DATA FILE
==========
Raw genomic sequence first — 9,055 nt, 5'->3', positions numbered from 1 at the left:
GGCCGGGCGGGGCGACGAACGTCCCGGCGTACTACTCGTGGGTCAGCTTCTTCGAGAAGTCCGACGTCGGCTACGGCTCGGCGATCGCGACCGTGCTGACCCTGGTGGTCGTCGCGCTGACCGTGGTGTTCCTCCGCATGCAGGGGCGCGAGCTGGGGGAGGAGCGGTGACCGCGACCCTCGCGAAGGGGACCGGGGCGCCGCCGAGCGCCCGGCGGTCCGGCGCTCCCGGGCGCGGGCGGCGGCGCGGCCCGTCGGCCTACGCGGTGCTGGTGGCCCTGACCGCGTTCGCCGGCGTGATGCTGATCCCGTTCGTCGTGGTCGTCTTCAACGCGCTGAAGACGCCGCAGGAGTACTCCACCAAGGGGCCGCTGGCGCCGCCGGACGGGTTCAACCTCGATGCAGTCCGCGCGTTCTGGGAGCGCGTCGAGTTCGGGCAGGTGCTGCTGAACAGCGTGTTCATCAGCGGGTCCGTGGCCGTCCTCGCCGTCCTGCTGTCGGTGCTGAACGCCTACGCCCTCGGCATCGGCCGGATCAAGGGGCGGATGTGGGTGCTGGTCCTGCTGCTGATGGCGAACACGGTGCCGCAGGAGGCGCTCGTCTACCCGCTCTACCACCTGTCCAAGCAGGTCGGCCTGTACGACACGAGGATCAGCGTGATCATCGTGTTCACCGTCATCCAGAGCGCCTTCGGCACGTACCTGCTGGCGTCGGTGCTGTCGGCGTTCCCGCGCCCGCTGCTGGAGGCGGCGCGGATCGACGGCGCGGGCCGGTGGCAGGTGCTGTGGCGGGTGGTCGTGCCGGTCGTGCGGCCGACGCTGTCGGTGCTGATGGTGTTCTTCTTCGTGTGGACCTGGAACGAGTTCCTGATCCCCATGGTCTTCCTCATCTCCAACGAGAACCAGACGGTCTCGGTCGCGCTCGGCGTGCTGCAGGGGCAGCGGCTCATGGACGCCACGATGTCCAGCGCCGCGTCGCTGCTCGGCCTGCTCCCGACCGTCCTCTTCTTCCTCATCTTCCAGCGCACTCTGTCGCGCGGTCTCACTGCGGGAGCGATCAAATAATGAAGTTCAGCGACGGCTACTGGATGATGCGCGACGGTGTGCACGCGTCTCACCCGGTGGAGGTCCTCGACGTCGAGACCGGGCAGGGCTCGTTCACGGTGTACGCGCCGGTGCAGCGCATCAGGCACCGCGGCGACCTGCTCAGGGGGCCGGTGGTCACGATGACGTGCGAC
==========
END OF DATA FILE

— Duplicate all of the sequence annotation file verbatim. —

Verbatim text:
Raw genomic sequence first — 9,055 nt, 5'->3', positions numbered from 1 at the left:
GGCCGGGCGGGGCGACGAACGTCCCGGCGTACTACTCGTGGGTCAGCTTCTTCGAGAAGTCCGACGTCGGCTACGGCTCGGCGATCGCGACCGTGCTGACCCTGGTGGTCGTCGCGCTGACCGTGGTGTTCCTCCGCATGCAGGGGCGCGAGCTGGGGGAGGAGCGGTGACCGCGACCCTCGCGAAGGGGACCGGGGCGCCGCCGAGCGCCCGGCGGTCCGGCGCTCCCGGGCGCGGGCGGCGGCGCGGCCCGTCGGCCTACGCGGTGCTGGTGGCCCTGACCGCGTTCGCCGGCGTGATGCTGATCCCGTTCGTCGTGGTCGTCTTCAACGCGCTGAAGACGCCGCAGGAGTACTCCACCAAGGGGCCGCTGGCGCCGCCGGACGGGTTCAACCTCGATGCAGTCCGCGCGTTCTGGGAGCGCGTCGAGTTCGGGCAGGTGCTGCTGAACAGCGTGTTCATCAGCGGGTCCGTGGCCGTCCTCGCCGTCCTGCTGTCGGTGCTGAACGCCTACGCCCTCGGCATCGGCCGGATCAAGGGGCGGATGTGGGTGCTGGTCCTGCTGCTGATGGCGAACACGGTGCCGCAGGAGGCGCTCGTCTACCCGCTCTACCACCTGTCCAAGCAGGTCGGCCTGTACGACACGAGGATCAGCGTGATCATCGTGTTCACCGTCATCCAGAGCGCCTTCGGCACGTACCTGCTGGCGTCGGTGCTGTCGGCGTTCCCGCGCCCGCTGCTGGAGGCGGCGCGGATCGACGGCGCGGGCCGGTGGCAGGTGCTGTGGCGGGTGGTCGTGCCGGTCGTGCGGCCGACGCTGTCGGTGCTGATGGTGTTCTTCTTCGTGTGGACCTGGAACGAGTTCCTGATCCCCATGGTCTTCCTCATCTCCAACGAGAACCAGACGGTCTCGGTCGCGCTCGGCGTGCTGCAGGGGCAGCGGCTCATGGACGCCACGATGTCCAGCGCCGCGTCGCTGCTCGGCCTGCTCCCGACCGTCCTCTTCTTCCTCATCTTCCAGCGCACTCTGTCGCGCGGTCTCACTGCGGGAGCGATCAAATAATGAAGTTCAGCGACGGCTACTGGATGATGCGCGACGGTGTGCACGCGTCTCACCCGGTGGAGGTCCTCGACGTCGAGACCGGGCAGGGCTCGTTCACGGTGTACGCGCCGGTGCAGCGCATCAGGCACCGCGGCGACCTGCTCAGGGGGCCGGTGGTCACGATGACGTGCGAC